Liz Peace isn't shy of having a go at politicians, but her digs, like the one at "poor chap" Alistair Darling, are more pity than pit bull. Ms Peace's criticisms transcend the party divide, with Margaret Thatcher and Gordon Brown both taking hits.
The chief executive of the British Property Federation (BPF), the lobbying body of the commercial real estate industry, can afford to be critical, her successes already earned her a CBE earlier this year.
Perhaps the biggest triumph was getting the Government to introduce real estate investment trusts in 2007, which allowed property companies to reduce their tax burdens.
Ms Peace is calm despite the worst downturn in commercial property in decades: the value of offices, warehouses and shops has fallen 7.2 per cent in the past eight weeks, according to real estate adviser Cushman & Wakefield.
But the former Ministry of Defence official takes it in her stride. "Property is cyclical – it always has been," she says.
"The sage old hands in the property industry will tell you that they've been through it all before. A lot of them have gone bust a lot of times as well," she adds with a smile.
Ms Peace wants to dispel the image of the property industry as "a wide boy's game" with investors and developers looking to make a quick fortune. "The bulk of the commercial property industry is about long-term investment and generating stable income," she says.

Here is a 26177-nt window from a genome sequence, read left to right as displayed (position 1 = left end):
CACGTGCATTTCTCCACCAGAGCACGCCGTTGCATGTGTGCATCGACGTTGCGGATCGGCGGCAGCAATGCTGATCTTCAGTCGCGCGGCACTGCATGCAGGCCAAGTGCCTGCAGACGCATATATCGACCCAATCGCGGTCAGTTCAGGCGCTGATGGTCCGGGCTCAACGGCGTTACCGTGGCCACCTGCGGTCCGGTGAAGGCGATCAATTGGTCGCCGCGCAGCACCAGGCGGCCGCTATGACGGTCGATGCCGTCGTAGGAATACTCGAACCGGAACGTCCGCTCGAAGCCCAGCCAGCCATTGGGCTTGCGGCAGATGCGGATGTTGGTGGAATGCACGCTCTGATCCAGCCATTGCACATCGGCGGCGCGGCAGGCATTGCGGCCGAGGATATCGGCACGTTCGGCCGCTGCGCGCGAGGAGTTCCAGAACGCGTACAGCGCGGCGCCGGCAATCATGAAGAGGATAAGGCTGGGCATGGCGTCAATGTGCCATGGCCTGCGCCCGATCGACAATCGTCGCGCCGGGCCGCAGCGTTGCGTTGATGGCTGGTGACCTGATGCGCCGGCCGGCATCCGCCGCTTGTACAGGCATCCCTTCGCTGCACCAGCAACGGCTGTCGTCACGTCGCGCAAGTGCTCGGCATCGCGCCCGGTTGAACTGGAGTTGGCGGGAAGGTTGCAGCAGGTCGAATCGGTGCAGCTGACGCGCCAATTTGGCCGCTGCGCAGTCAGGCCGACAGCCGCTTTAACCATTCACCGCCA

It's that long-term stability which Ms Peace, who has headed the BPF for six years, sees as property's cornerstone. "It's what makes it attractive to things like pension funds and institutions, the life funds."
Pension funds have about £85bn invested in commercial property, representing up to 15 per cent of portfolios. "And despite what you might think at the moment, this income stream is a relatively steady one."
Ms Peace only shows real irritation on one subject: infrastructure investment. "We have a massive infrastructure deficit in this country. A lot of it I think is due to [Margaret] Thatcher."
Ms Peace is visibly annoyed by decades of under spending in the public sector, further constrained by Gordon Brown's prudence rules over the last 10 years.
However, Mr Brown has recently announced plans to spend the country out of recession: "Now all the brakes are off and suddenly Brown is going to start doing, for economic reasons, what he should have been doing for development reasons years ago. It's interesting it is Brown pushing it, not Darling. Do we have a Chancellor recently?"Reuse content